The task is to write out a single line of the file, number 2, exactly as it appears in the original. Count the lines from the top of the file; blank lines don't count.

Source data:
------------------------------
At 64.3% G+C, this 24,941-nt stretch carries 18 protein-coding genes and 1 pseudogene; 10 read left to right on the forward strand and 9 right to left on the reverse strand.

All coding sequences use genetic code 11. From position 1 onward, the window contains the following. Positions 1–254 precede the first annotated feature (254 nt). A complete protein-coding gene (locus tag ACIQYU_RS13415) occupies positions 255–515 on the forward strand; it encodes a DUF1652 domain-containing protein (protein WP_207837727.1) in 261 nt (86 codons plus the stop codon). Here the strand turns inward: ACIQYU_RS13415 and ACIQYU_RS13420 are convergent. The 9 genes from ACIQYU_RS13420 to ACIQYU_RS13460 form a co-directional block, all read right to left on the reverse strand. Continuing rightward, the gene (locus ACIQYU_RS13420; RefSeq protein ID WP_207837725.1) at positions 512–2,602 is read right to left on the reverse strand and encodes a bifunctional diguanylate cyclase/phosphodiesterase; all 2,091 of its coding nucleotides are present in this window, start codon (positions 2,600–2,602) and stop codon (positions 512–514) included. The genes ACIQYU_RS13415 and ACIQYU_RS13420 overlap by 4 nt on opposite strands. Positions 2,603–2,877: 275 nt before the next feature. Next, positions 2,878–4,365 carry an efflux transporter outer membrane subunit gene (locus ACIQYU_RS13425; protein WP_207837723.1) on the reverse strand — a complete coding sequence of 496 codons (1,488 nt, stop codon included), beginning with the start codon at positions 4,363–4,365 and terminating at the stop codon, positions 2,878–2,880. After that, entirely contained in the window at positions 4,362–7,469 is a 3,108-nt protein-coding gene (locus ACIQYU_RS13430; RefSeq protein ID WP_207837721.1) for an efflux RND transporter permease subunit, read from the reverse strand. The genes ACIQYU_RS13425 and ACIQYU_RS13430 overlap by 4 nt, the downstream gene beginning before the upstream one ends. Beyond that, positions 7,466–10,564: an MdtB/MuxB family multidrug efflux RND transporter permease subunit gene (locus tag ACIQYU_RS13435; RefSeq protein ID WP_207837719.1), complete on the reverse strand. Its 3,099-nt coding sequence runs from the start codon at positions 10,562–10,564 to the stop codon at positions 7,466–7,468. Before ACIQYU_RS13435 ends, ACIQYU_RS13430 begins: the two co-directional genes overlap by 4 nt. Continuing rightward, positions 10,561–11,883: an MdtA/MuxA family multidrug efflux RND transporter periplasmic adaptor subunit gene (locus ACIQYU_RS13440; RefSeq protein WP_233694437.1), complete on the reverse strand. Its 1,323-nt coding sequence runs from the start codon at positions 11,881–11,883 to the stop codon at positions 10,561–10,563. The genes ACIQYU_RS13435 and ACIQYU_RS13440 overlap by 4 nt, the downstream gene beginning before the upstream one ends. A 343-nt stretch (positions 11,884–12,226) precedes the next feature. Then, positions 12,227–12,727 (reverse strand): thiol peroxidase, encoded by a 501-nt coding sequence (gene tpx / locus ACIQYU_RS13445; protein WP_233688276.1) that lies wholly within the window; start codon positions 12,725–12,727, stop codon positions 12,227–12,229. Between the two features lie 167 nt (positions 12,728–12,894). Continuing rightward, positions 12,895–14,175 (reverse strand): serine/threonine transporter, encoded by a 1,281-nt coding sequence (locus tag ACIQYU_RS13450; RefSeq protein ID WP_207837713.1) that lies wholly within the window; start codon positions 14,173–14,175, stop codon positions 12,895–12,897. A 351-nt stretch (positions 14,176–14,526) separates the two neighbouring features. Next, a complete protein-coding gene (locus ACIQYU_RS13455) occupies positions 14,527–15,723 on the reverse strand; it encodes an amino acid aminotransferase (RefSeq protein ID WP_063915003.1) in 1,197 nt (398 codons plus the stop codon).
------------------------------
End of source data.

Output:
All coding sequences use genetic code 11. From position 1 onward, the window contains the following. Positions 1–254 precede the first annotated feature (254 nt). A complete protein-coding gene (locus tag ACIQYU_RS13415) occupies positions 255–515 on the forward strand; it encodes a DUF1652 domain-containing protein (protein WP_207837727.1) in 261 nt (86 codons plus the stop codon). Here the strand turns inward: ACIQYU_RS13415 and ACIQYU_RS13420 are convergent. The 9 genes from ACIQYU_RS13420 to ACIQYU_RS13460 form a co-directional block, all read right to left on the reverse strand. Continuing rightward, the gene (locus ACIQYU_RS13420; RefSeq protein ID WP_207837725.1) at positions 512–2,602 is read right to left on the reverse strand and encodes a bifunctional diguanylate cyclase/phosphodiesterase; all 2,091 of its coding nucleotides are present in this window, start codon (positions 2,600–2,602) and stop codon (positions 512–514) included. The genes ACIQYU_RS13415 and ACIQYU_RS13420 overlap by 4 nt on opposite strands. Positions 2,603–2,877: 275 nt before the next feature. Next, positions 2,878–4,365 carry an efflux transporter outer membrane subunit gene (locus ACIQYU_RS13425; protein WP_207837723.1) on the reverse strand — a complete coding sequence of 496 codons (1,488 nt, stop codon included), beginning with the start codon at positions 4,363–4,365 and terminating at the stop codon, positions 2,878–2,880. After that, entirely contained in the window at positions 4,362–7,469 is a 3,108-nt protein-coding gene (locus ACIQYU_RS13430; RefSeq protein ID WP_207837721.1) for an efflux RND transporter permease subunit, read from the reverse strand. The genes ACIQYU_RS13425 and ACIQYU_RS13430 overlap by 4 nt, the downstream gene beginning before the upstream one ends. Beyond that, positions 7,466–10,564: an MdtB/MuxB family multidrug efflux RND transporter permease subunit gene (locus tag ACIQYU_RS13435; RefSeq protein ID WP_207837719.1), complete on the reverse strand. Its 3,099-nt coding sequence runs from the start codon at positions 10,562–10,564 to the stop codon at positions 7,466–7,468. Before ACIQYU_RS13435 ends, ACIQYU_RS13430 begins: the two co-directional genes overlap by 4 nt. Continuing rightward, positions 10,561–11,883: an MdtA/MuxA family multidrug efflux RND transporter periplasmic adaptor subunit gene (locus ACIQYU_RS13440; RefSeq protein WP_233694437.1), complete on the reverse strand. Its 1,323-nt coding sequence runs from the start codon at positions 11,881–11,883 to the stop codon at positions 10,561–10,563. The genes ACIQYU_RS13435 and ACIQYU_RS13440 overlap by 4 nt, the downstream gene beginning before the upstream one ends. A 343-nt stretch (positions 11,884–12,226) precedes the next feature. Then, positions 12,227–12,727 (reverse strand): thiol peroxidase, encoded by a 501-nt coding sequence (gene tpx / locus ACIQYU_RS13445; protein WP_233688276.1) that lies wholly within the window; start codon positions 12,725–12,727, stop codon positions 12,227–12,229. Between the two features lie 167 nt (positions 12,728–12,894). Continuing rightward, positions 12,895–14,175 (reverse strand): serine/threonine transporter, encoded by a 1,281-nt coding sequence (locus tag ACIQYU_RS13450; RefSeq protein ID WP_207837713.1) that lies wholly within the window; start codon positions 14,173–14,175, stop codon positions 12,895–12,897. A 351-nt stretch (positions 14,176–14,526) separates the two neighbouring features. Next, a complete protein-coding gene (locus ACIQYU_RS13455) occupies positions 14,527–15,723 on the reverse strand; it encodes an amino acid aminotransferase (RefSeq protein ID WP_063915003.1) in 1,197 nt (398 codons plus the stop codon).